That's all I paid to fill up my car with a little more than 14 gallons of gasoline this evening. I didn't think I'd ever see gasoline that cheap again. As nice as it is to not spend more than $50 on a fill-up, I'm unconvinced this is a good development. Will cheap gas mean a return to our formerly profligate ways, much as low gas prices in the 80's did after the gas crunch in the 70's?
Last Thursday the Union of Concerned Scientists visited Purdue's campus to discuss global warming. The two women who spoke to us were very excited about the results of the recent election (as was most of the room), and were excited about the upheaval in the House Committee on Energy and Commerce as Rep. Henry Waxman seeks to take over the Committee from Rep. John Dingle. Exciting stuff, for those in the know. I am not in the know in general, so the brief view was refreshing.
The UCS wants the US (and really the rest of the industrialized and industrializing world) to make swift and deep cuts in carbon emissions in order to avoid the negative consequences of global warming. "Swift and deep" is the phrase I heard over and over in the discussion. They're right--if we don't stop emitting the massive amounts of carbon dioxide we currently put out, we'll face some rather difficult consequences, from more extreme weather (droughts, floods, more intense storms) to shifting species distributions, to the loss of coastal areas and glaciers. I have no doubt that humans will adapt to these consequences; that said, the faster these changes happen, the more painful the adaptation will be. By unhappy chance, the consequences of global warming will likely be concentrated in the poorer regions of the world--the same regions that have contributed the least to the problem. Many of these regions (particularly sub-Saharan Africa) are already notoriously unstable. Increased environmental stress won't help that instability, and I fear, will cause that instability to spread.
Anyway, if you talk to just about any geoscientist they'll suggest nuclear power would be a good way to reduce CO2 emissions. Talk to UCS and they'll tell you...I don't know. For all the talk of politics and having a chance to really do something I didn't come away with a very good sense of what exactly the UCS wants to cut. Certainly transportation--that's an easy one--but beyond that I didn't get a good sense of what technologies they think will replace our current carbon-emitting ones. Biofuels sound good on paper, but in the end they probably cause more CO2 emissions than gasoline. Conservation--which is a great start--isn't going to be enough without serious structural changes in the way we produce energy in this country. Nuclear energy really is about the best solution currently available, but because of fears of nuclear proliferation it's just too scary to be feasible. I wish that the UCS--the supposedly scientific, environmental lobbying group--were truly objective in their evaluation of the technological options available. I also wish they'd put a bit more of their own lifestyles on the line.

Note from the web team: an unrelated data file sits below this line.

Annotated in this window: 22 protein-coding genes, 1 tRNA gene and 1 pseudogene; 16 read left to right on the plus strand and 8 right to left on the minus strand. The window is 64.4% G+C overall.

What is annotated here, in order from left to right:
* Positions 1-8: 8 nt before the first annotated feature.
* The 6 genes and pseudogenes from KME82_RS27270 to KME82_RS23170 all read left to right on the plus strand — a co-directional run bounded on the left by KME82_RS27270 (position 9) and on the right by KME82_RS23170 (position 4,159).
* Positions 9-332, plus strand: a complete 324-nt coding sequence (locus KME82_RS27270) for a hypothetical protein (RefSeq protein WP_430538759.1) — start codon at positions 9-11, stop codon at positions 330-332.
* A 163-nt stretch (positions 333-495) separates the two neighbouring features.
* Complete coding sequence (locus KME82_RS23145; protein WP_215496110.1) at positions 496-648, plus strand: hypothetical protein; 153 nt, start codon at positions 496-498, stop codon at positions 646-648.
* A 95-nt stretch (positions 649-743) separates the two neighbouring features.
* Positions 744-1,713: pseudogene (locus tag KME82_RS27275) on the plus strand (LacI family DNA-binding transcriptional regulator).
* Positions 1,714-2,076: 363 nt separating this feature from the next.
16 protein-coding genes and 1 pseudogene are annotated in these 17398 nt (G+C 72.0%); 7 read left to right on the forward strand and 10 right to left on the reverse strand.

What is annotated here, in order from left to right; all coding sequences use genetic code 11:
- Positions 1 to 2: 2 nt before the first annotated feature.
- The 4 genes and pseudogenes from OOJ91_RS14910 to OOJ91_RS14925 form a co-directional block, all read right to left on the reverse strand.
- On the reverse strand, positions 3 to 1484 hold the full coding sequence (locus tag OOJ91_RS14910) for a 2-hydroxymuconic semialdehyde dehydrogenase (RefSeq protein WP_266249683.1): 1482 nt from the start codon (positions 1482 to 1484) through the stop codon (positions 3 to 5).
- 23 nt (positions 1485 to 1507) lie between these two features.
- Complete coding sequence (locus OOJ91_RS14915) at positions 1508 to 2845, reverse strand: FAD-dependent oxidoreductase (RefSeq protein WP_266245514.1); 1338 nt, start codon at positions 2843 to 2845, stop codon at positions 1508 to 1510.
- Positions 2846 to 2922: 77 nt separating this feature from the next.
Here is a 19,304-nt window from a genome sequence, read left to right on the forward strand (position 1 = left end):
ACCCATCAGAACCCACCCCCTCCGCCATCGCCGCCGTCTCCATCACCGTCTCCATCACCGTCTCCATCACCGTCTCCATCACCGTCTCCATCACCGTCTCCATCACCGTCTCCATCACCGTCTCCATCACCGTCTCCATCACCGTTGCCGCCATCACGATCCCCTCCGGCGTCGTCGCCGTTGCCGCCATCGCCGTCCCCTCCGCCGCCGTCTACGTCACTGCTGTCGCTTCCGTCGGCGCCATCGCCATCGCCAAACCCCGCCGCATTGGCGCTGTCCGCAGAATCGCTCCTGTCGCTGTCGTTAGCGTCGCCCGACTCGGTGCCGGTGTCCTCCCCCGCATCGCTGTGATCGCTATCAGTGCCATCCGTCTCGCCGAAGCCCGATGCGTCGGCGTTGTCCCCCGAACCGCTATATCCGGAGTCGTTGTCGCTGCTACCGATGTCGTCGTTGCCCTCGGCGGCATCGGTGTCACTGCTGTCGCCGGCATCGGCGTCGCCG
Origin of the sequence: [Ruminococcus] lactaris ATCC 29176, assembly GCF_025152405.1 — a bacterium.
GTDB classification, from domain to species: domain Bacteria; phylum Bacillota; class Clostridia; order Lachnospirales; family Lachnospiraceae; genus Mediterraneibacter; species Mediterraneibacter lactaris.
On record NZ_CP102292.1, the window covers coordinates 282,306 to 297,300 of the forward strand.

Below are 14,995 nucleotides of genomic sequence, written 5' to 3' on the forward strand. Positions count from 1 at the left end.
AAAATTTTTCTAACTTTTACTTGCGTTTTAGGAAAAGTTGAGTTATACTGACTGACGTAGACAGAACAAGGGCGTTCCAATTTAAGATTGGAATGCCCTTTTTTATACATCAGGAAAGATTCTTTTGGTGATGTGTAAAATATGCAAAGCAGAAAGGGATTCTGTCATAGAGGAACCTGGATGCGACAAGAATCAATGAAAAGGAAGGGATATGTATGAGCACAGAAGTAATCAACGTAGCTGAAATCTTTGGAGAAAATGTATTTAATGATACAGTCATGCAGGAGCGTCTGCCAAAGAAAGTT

I'm quite superficial sometimes, I know, but I just couldn't help noticing that the woman who spoke to us was well-dressed in new, reasonably expensive, trendy clothing, likely produced overseas and shipped to the US. I'll admit, there really aren't too many other options for clothing, and in a line of work where one works with government I'm sure physical appearance is important; that said, I wish some of these environmentalists would at least look like they're sacrificing once in a while.
Someone had an impressive sense of timing. The the Chicago Climate Action Plan was sent out to the PCCRC email list as we were discussing the impacts of climate change on the Midwest, and the fact that Chicago had already done a bunch of climate projections for the region in order to create the document and craft a plan for mitigation.